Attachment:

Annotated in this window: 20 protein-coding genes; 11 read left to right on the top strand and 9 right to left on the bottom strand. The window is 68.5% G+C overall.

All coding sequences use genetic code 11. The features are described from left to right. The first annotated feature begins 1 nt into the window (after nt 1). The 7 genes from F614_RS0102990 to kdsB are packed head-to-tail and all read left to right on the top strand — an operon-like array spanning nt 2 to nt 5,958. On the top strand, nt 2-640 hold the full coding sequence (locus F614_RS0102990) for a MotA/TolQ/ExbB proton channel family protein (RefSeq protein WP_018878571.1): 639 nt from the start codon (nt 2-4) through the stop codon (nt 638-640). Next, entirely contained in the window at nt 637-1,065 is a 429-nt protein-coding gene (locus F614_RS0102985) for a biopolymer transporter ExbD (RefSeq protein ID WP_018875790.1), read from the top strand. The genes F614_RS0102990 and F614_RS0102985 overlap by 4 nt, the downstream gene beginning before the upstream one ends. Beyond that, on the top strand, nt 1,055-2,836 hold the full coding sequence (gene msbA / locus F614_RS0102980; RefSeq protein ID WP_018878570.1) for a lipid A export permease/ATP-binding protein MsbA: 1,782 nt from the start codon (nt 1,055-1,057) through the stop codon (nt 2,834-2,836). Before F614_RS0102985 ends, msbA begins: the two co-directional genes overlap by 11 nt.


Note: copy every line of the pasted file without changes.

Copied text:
Annotated in this window: 20 protein-coding genes; 11 read left to right on the top strand and 9 right to left on the bottom strand. The window is 68.5% G+C overall.

All coding sequences use genetic code 11. The features are described from left to right. The first annotated feature begins 1 nt into the window (after nt 1). The 7 genes from F614_RS0102990 to kdsB are packed head-to-tail and all read left to right on the top strand — an operon-like array spanning nt 2 to nt 5,958. On the top strand, nt 2-640 hold the full coding sequence (locus F614_RS0102990) for a MotA/TolQ/ExbB proton channel family protein (RefSeq protein WP_018878571.1): 639 nt from the start codon (nt 2-4) through the stop codon (nt 638-640). Next, entirely contained in the window at nt 637-1,065 is a 429-nt protein-coding gene (locus F614_RS0102985) for a biopolymer transporter ExbD (RefSeq protein ID WP_018875790.1), read from the top strand. The genes F614_RS0102990 and F614_RS0102985 overlap by 4 nt, the downstream gene beginning before the upstream one ends. Beyond that, on the top strand, nt 1,055-2,836 hold the full coding sequence (gene msbA / locus F614_RS0102980; RefSeq protein ID WP_018878570.1) for a lipid A export permease/ATP-binding protein MsbA: 1,782 nt from the start codon (nt 1,055-1,057) through the stop codon (nt 2,834-2,836). Before F614_RS0102985 ends, msbA begins: the two co-directional genes overlap by 11 nt.